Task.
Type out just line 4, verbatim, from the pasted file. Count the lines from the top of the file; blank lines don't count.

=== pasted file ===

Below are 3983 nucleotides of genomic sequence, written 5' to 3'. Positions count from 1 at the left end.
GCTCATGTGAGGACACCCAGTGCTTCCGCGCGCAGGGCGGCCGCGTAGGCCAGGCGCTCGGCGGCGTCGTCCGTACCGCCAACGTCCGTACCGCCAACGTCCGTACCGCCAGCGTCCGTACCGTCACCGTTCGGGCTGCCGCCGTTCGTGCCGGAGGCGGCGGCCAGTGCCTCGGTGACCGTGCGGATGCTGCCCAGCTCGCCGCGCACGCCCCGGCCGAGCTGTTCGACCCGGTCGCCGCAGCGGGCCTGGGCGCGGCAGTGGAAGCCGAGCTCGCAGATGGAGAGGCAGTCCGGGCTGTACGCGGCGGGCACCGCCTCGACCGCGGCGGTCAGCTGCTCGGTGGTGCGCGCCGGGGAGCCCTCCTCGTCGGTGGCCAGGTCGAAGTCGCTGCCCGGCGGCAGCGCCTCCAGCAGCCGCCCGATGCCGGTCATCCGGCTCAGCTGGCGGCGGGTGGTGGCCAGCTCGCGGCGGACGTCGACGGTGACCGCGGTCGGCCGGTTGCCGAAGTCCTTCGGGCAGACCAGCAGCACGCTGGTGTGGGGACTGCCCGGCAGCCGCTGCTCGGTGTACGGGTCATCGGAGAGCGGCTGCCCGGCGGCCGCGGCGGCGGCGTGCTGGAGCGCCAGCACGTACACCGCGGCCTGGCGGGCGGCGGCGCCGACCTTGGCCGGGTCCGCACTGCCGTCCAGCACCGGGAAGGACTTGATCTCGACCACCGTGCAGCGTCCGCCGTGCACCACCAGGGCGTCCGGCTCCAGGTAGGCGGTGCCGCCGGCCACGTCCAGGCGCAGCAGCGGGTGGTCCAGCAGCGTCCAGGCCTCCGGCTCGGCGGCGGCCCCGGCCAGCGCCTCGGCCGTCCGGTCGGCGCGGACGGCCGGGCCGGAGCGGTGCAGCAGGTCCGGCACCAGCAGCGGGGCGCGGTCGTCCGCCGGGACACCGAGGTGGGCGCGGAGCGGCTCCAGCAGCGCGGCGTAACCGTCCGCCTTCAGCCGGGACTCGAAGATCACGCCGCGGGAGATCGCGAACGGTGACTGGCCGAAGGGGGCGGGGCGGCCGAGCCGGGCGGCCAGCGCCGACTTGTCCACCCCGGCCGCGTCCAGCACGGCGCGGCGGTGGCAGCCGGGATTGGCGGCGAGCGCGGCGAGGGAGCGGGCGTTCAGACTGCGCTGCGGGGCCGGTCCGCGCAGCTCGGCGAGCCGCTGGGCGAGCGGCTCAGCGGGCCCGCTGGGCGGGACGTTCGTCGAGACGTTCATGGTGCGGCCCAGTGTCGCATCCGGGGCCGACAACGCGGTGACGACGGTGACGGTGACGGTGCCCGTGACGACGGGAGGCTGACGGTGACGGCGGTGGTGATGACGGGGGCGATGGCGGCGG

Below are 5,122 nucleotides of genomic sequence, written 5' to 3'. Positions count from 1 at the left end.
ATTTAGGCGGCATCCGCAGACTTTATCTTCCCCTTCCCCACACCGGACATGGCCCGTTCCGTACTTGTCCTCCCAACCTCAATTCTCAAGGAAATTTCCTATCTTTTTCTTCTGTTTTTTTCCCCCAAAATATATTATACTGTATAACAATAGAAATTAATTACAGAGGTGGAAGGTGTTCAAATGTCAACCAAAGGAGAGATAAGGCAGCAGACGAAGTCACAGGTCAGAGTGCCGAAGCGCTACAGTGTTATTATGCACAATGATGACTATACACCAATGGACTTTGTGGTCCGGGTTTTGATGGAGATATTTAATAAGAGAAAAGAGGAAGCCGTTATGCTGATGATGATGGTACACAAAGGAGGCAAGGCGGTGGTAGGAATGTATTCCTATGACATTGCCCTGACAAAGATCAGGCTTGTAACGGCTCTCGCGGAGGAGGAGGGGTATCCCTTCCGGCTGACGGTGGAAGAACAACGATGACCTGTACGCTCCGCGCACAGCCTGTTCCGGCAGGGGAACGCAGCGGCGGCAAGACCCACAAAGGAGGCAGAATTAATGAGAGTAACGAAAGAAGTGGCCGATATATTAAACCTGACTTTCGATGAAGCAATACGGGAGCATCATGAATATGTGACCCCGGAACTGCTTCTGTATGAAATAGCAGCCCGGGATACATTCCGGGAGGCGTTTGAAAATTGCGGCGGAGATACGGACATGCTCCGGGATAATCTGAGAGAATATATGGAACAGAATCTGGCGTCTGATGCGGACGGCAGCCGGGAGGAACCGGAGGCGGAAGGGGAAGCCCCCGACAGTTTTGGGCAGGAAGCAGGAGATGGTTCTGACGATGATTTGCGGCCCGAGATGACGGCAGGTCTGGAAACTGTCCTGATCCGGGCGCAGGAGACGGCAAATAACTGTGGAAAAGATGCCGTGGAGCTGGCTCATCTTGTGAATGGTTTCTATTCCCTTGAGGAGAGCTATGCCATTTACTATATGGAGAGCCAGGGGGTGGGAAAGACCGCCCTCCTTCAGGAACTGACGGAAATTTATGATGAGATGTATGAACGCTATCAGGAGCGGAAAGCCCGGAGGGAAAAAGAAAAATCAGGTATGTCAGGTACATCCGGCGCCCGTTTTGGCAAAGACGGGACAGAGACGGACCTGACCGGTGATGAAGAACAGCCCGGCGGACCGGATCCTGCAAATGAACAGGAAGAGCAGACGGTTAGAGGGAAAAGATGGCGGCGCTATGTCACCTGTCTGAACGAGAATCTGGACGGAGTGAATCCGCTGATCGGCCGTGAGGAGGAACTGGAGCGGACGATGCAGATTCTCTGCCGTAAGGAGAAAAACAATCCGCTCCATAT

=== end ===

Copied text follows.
ATTTAGGCGGCATCCGCAGACTTTATCTTCCCCTTCCCCACACCGGACATGGCCCGTTCCGTACTTGTCCTCCCAACCTCAATTCTCAAGGAAATTTCCTATCTTTTTCTTCTGTTTTTTTCCCCCAAAATATATTATACTGTATAACAATAGAAATTAATTACAGAGGTGGAAGGTGTTCAAATGTCAACCAAAGGAGAGATAAGGCAGCAGACGAAGTCACAGGTCAGAGTGCCGAAGCGCTACAGTGTTATTATGCACAATGATGACTATACACCAATGGACTTTGTGGTCCGGGTTTTGATGGAGATATTTAATAAGAGAAAAGAGGAAGCCGTTATGCTGATGATGATGGTACACAAAGGAGGCAAGGCGGTGGTAGGAATGTATTCCTATGACATTGCCCTGACAAAGATCAGGCTTGTAACGGCTCTCGCGGAGGAGGAGGGGTATCCCTTCCGGCTGACGGTGGAAGAACAACGATGACCTGTACGCTCCGCGCACAGCCTGTTCCGGCAGGGGAACGCAGCGGCGGCAAGACCCACAAAGGAGGCAGAATTAATGAGAGTAACGAAAGAAGTGGCCGATATATTAAACCTGACTTTCGATGAAGCAATACGGGAGCATCATGAATATGTGACCCCGGAACTGCTTCTGTATGAAATAGCAGCCCGGGATACATTCCGGGAGGCGTTTGAAAATTGCGGCGGAGATACGGACATGCTCCGGGATAATCTGAGAGAATATATGGAACAGAATCTGGCGTCTGATGCGGACGGCAGCCGGGAGGAACCGGAGGCGGAAGGGGAAGCCCCCGACAGTTTTGGGCAGGAAGCAGGAGATGGTTCTGACGATGATTTGCGGCCCGAGATGACGGCAGGTCTGGAAACTGTCCTGATCCGGGCGCAGGAGACGGCAAATAACTGTGGAAAAGATGCCGTGGAGCTGGCTCATCTTGTGAATGGTTTCTATTCCCTTGAGGAGAGCTATGCCATTTACTATATGGAGAGCCAGGGGGTGGGAAAGACCGCCCTCCTTCAGGAACTGACGGAAATTTATGATGAGATGTATGAACGCTATCAGGAGCGGAAAGCCCGGAGGGAAAAAGAAAAATCAGGTATGTCAGGTACATCCGGCGCCCGTTTTGGCAAAGACGGGACAGAGACGGACCTGACCGGTGATGAAGAACAGCCCGGCGGACCGGATCCTGCAAATGAACAGGAAGAGCAGACGGTTAGAGGGAAAAGATGGCGGCGCTATGTCACCTGTCTGAACGAGAATCTGGACGGAGTGAATCCGCTGATCGGCCGTGAGGAGGAACTGGAGCGGACGATGCAGATTCTCTGCCGTAAGGAGAAAAACAATCCGCTCCATAT